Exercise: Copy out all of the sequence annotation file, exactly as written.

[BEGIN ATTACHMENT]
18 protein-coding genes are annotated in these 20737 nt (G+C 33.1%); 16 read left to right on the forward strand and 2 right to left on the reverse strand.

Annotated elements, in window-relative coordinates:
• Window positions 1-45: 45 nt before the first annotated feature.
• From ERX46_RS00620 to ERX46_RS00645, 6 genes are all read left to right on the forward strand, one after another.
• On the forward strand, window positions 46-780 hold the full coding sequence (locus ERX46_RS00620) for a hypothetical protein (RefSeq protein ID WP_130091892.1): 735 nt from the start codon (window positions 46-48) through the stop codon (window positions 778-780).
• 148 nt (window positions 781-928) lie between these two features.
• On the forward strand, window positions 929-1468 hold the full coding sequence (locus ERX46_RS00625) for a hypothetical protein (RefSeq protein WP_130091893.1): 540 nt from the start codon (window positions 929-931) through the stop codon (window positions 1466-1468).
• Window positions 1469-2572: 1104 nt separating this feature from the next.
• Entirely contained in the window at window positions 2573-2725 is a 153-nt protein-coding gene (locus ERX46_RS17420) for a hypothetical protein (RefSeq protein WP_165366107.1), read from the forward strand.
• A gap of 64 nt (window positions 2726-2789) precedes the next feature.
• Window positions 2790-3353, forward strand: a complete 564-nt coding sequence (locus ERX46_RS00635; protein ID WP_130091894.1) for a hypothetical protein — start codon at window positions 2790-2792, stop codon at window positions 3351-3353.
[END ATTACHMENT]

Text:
18 protein-coding genes are annotated in these 20737 nt (G+C 33.1%); 16 read left to right on the forward strand and 2 right to left on the reverse strand.

Annotated elements, in window-relative coordinates:
• Window positions 1-45: 45 nt before the first annotated feature.
• From ERX46_RS00620 to ERX46_RS00645, 6 genes are all read left to right on the forward strand, one after another.
• On the forward strand, window positions 46-780 hold the full coding sequence (locus ERX46_RS00620) for a hypothetical protein (RefSeq protein ID WP_130091892.1): 735 nt from the start codon (window positions 46-48) through the stop codon (window positions 778-780).
• 148 nt (window positions 781-928) lie between these two features.
• On the forward strand, window positions 929-1468 hold the full coding sequence (locus ERX46_RS00625) for a hypothetical protein (RefSeq protein WP_130091893.1): 540 nt from the start codon (window positions 929-931) through the stop codon (window positions 1466-1468).
• Window positions 1469-2572: 1104 nt separating this feature from the next.
• Entirely contained in the window at window positions 2573-2725 is a 153-nt protein-coding gene (locus ERX46_RS17420) for a hypothetical protein (RefSeq protein WP_165366107.1), read from the forward strand.
• A gap of 64 nt (window positions 2726-2789) precedes the next feature.
• Window positions 2790-3353, forward strand: a complete 564-nt coding sequence (locus ERX46_RS00635; protein ID WP_130091894.1) for a hypothetical protein — start codon at window positions 2790-2792, stop codon at window positions 3351-3353.